We tried a few different ways and Lesli Linka Glatter was the director for that. So we sat with Leslie and Reese said, “Well, what if I go in to kiss you and then say, ‘Sorry,’”and I said, “Great, do that. And then I’ll come in and let you know it’s okay. That way that kiss will actually have more meaning in it anyway. And it won’t feel like you’re attacking me and it’s a kiss with consent rather than harassment.” So, we choreographed it and it didn’t take long to come up with it and it solved the problem.
I’m so glad she was sensitive to it because why is it different if it’s two women, you know? That could just as easily be sexual harassment. So, we’re all learning, but I love that scene because I think that Bradley really is just trying, at first, not to let Laura know the truth, but ultimately I think Bradley sort of falls in love with Laura’s essence more so than it about Bradley being gay. I think it’s more that Bradley really falls in love with who Laura is. Laura is a safety haven for Bradley. She’s the calm in the midst of all this craziness. I think Laura’s charmed by it, but Laura will never forget herself in any situation. So she lets it go on for a while until she’s like, “Hey girl, you gotta get your shit together. Don’t let people define you. You define you. And then if they’re not okay with that, you walk away.” That’s what I love about Laura.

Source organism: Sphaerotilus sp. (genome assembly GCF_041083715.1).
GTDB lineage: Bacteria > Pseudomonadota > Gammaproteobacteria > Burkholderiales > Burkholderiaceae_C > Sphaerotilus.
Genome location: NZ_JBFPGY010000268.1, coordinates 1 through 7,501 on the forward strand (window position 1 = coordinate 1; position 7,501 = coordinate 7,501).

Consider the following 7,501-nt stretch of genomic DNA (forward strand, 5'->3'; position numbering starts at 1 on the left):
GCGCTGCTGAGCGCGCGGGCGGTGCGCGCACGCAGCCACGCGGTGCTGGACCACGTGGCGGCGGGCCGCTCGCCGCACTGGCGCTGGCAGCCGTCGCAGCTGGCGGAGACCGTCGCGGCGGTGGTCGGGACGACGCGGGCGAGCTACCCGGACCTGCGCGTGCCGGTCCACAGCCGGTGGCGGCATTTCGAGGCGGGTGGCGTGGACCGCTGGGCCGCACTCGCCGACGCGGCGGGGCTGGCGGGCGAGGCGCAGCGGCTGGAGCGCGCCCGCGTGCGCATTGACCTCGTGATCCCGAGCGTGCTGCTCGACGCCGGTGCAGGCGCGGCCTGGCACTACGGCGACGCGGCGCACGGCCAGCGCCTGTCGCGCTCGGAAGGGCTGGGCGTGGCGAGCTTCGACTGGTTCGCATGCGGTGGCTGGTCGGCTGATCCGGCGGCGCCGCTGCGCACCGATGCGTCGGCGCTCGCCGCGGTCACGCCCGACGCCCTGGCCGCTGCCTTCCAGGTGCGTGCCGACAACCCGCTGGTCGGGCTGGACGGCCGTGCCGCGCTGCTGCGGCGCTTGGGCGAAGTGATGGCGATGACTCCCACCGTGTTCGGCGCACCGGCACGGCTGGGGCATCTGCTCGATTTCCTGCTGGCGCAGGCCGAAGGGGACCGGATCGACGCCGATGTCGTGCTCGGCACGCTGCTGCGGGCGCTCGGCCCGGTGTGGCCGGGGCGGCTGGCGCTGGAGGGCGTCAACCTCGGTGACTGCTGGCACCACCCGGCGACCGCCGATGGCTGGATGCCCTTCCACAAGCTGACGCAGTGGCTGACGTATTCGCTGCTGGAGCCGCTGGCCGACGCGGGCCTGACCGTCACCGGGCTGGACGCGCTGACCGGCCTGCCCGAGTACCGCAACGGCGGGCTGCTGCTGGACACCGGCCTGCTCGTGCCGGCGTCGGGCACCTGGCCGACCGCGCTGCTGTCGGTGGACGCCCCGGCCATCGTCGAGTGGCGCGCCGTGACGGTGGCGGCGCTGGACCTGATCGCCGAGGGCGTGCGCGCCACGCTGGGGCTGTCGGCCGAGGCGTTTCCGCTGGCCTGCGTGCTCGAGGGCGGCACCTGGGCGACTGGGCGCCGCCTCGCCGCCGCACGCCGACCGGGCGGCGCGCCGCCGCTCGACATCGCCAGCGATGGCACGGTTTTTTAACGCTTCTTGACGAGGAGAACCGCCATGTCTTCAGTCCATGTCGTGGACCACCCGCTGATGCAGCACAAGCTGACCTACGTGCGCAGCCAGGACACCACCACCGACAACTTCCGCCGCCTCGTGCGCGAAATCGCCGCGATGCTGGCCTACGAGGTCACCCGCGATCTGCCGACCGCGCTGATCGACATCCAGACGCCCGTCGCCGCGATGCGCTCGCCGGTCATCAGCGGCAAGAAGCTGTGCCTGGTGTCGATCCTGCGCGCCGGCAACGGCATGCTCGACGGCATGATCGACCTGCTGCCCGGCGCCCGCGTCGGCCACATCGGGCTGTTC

This interview was edited and condensed for clarity.